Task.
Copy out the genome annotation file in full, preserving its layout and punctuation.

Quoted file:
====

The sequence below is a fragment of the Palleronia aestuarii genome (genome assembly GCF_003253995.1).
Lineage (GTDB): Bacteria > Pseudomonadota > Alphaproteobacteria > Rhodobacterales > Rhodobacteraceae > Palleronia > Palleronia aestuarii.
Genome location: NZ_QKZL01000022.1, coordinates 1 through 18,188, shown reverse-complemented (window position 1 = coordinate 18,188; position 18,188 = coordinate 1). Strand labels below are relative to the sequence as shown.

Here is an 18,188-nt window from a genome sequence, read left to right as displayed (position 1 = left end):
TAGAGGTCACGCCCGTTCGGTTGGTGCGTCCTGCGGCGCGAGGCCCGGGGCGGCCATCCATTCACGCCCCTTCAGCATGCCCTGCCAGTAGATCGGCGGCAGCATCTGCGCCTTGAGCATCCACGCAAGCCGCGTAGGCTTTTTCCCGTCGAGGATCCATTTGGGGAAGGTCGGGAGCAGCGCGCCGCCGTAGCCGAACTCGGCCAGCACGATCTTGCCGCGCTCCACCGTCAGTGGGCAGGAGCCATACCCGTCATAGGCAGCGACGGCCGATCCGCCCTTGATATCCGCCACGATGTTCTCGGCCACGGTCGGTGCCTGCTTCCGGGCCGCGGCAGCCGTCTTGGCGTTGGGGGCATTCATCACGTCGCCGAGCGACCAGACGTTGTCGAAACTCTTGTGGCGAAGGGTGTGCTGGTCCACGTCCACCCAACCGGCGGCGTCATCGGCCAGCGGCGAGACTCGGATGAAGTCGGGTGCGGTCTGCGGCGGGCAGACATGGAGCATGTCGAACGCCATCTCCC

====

The sequence below is a fragment of the Palleronia aestuarii genome (genome assembly GCF_003253995.1).
Lineage (GTDB): Bacteria > Pseudomonadota > Alphaproteobacteria > Rhodobacterales > Rhodobacteraceae > Palleronia > Palleronia aestuarii.
Genome location: NZ_QKZL01000022.1, coordinates 1 through 18,188, shown reverse-complemented (window position 1 = coordinate 18,188; position 18,188 = coordinate 1). Strand labels below are relative to the sequence as shown.

Here is an 18,188-nt window from a genome sequence, read left to right as displayed (position 1 = left end):
TAGAGGTCACGCCCGTTCGGTTGGTGCGTCCTGCGGCGCGAGGCCCGGGGCGGCCATCCATTCACGCCCCTTCAGCATGCCCTGCCAGTAGATCGGCGGCAGCATCTGCGCCTTGAGCATCCACGCAAGCCGCGTAGGCTTTTTCCCGTCGAGGATCCATTTGGGGAAGGTCGGGAGCAGCGCGCCGCCGTAGCCGAACTCGGCCAGCACGATCTTGCCGCGCTCCACCGTCAGTGGGCAGGAGCCATACCCGTCATAGGCAGCGACGGCCGATCCGCCCTTGATATCCGCCACGATGTTCTCGGCCACGGTCGGTGCCTGCTTCCGGGCCGCGGCAGCCGTCTTGGCGTTGGGGGCATTCATCACGTCGCCGAGCGACCAGACGTTGTCGAAACTCTTGTGGCGAAGGGTGTGCTGGTCCACGTCCACCCAACCGGCGGCGTCATCGGCCAGCGGCGAGACTCGGATGAAGTCGGGTGCGGTCTGCGGCGGGCAGACATGGAGCATGTCGAACGCCATCTCCC